– Luke 5:27-28

That’s it for Matthew’s story. One day he’s sitting at a tax booth, scamming people, and the next, he leaves everything and follows Jesus.

He’s all in.

And pretty much that’s all that’s said about him in the rest of the Bible, except for the mention of him being one of the twelve disciples following Jesus.

There’s something about his story — and stories like his — that for a long time in my life confused me.

I grew up going to church as a young kid, more so when I was younger but less toward high school. And throughout that whole time, I made some assumptions about church and Christianity based on what I had observed of people who said they were Christians. You see, I always thought church was just a lame hobby where you tried to be good person. It was this one-hour religious thing, where you wore clothes you normally didn’t wear, and talked like you normally didn’t talk.

So, what it seemed like was there were some people who were really into it, but most people were content to be on the fringe. Half in and half out. Like, “We’ll come on Sunday some. But we’re not coming to your weird potluck in the fellowship hall. That’s not us.”

That influenced not only how I viewed church but how I viewed God.

I thought, as long as I was morally in that middle ground with everyone else, then me and God were okay too — that God was just happy to be included as if he was just looking for some friends. Low commitment required. The goal was to try to live life, be a good guy, and sprinkle a little religion on there every once in a while.

So “all-in” stories of complete life-change like Matthew really confused me.

There was no promise attached to it like riches or blessing, and no real direction for what would happen next. All Jesus said was, “follow me.”

Why did Matthew leave everything? Why couldn’t he just keep doing what he was doing, go to church, try to be a little less shady, and sprinkle a little religion on there?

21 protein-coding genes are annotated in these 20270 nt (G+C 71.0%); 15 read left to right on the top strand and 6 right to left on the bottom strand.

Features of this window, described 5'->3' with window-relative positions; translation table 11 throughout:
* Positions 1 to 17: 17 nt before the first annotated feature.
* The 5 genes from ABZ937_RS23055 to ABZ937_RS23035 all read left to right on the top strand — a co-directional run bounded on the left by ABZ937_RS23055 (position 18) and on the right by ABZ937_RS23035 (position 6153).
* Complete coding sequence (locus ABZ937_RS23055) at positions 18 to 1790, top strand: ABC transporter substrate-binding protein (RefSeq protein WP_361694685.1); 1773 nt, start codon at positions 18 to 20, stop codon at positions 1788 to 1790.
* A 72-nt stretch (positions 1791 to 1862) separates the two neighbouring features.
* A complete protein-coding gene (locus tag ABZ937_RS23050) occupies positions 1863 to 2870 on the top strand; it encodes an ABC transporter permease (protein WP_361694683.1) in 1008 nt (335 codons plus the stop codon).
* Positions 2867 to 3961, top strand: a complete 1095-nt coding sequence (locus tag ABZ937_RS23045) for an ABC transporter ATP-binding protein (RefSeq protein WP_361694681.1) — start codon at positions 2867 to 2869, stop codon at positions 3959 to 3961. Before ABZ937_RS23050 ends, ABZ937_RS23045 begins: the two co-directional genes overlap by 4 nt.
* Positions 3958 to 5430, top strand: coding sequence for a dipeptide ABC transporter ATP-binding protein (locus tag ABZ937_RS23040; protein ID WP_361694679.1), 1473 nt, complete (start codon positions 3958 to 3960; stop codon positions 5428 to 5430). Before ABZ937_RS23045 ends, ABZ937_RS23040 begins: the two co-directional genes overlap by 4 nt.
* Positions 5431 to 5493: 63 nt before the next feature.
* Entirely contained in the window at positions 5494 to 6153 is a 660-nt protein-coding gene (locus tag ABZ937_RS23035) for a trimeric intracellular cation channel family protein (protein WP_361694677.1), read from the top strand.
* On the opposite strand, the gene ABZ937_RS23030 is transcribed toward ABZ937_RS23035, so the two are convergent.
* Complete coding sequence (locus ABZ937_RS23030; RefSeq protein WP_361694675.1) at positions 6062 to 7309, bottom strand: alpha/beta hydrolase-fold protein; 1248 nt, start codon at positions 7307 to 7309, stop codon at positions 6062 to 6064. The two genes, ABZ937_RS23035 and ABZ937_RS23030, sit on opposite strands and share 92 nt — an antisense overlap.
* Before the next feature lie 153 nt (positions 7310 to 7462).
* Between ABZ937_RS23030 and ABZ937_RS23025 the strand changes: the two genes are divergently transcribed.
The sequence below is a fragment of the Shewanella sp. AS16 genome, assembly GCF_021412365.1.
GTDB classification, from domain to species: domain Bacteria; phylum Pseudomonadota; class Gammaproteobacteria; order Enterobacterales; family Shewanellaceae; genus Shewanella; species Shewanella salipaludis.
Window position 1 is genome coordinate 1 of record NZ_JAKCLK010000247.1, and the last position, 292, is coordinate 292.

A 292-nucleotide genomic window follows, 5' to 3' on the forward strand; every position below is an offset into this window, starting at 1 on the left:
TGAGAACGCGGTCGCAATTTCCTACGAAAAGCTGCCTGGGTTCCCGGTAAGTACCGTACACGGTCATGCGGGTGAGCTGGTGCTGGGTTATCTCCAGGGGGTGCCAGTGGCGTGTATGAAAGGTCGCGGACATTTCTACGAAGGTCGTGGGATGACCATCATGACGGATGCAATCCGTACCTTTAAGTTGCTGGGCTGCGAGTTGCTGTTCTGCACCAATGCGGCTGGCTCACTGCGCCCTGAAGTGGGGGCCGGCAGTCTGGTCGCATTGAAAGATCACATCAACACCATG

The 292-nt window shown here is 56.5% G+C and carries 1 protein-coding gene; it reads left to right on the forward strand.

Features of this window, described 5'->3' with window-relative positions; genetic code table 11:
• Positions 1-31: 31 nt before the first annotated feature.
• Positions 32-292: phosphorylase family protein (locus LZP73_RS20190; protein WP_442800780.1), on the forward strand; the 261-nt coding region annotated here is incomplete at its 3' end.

Why couldn’t he just stay in the middle ground?

It wasn’t until I went to college and attended a church there with some of my friends that I finally got it. I finally understood, because the same thing that happened to Matthew happened to me. I met Jesus. Not literally. Matthew literally met Jesus. But it felt like that. I was introduced to who Jesus really is, as he’s revealed himself in the Bible.

Suddenly, I was all-in. Everything changed for me — my values, my dreams, my purpose, the way I ordered my life, the way I viewed other people — everything changed.

But, the truth is just knowing who Jesus is, is not enough. Jesus came to Matthew and then he called him to do something. He simply said, “Follow me.” But then Matthew had a choice to make — to stay or follow.

And, so do we.

What does it look like to follow Jesus?

In his Gospel account, Matthew recorded what Jesus, himself, said is the answer to this question as he was speaking to his disciples.

It’s what changed everything for me.

Then Jesus told his disciples, “If anyone would come after me, let him deny himself and take up his cross and follow me. For whoever would save his life will lose it, but whoever loses his life for my sake will find it. 

– Matthew 16:24-25

This is probably very different than what the disciples originally pictured when they signed up for all of this.

But, notice, this description is who Jesus is as a person, and what he did for us —he humbled himself, denied himself, and went to a cross.

He’s saying that’s what it looks like to follow him.

It’s just not about what we get out of it. It’s not about personal gain. And it’s not about all the great things we get to do.

So, what do you get by following Jesus if you’re not getting stuff from him?

You get Jesus.

Looking at Matthew’s story, that’s all that Jesus offers him. He just said, “Follow me. If you leave everything you know and come with me, you get me.”

So this is what I realized as a half-in, half-out supposed “Christian.” When Jesus says, “follow me,” he’s only giving you one way to do it: deny yourself, take up your cross, and follow him.

There’s no middle ground.

No hanging onto your shady tax collecting business. No hanging onto your sin. No hanging onto living life with just a little religion sprinkled on it.

You must leave all of that behind and follow him.

And when you do, everything changes.


 

Upstream: Believing in the Jesus of the Bible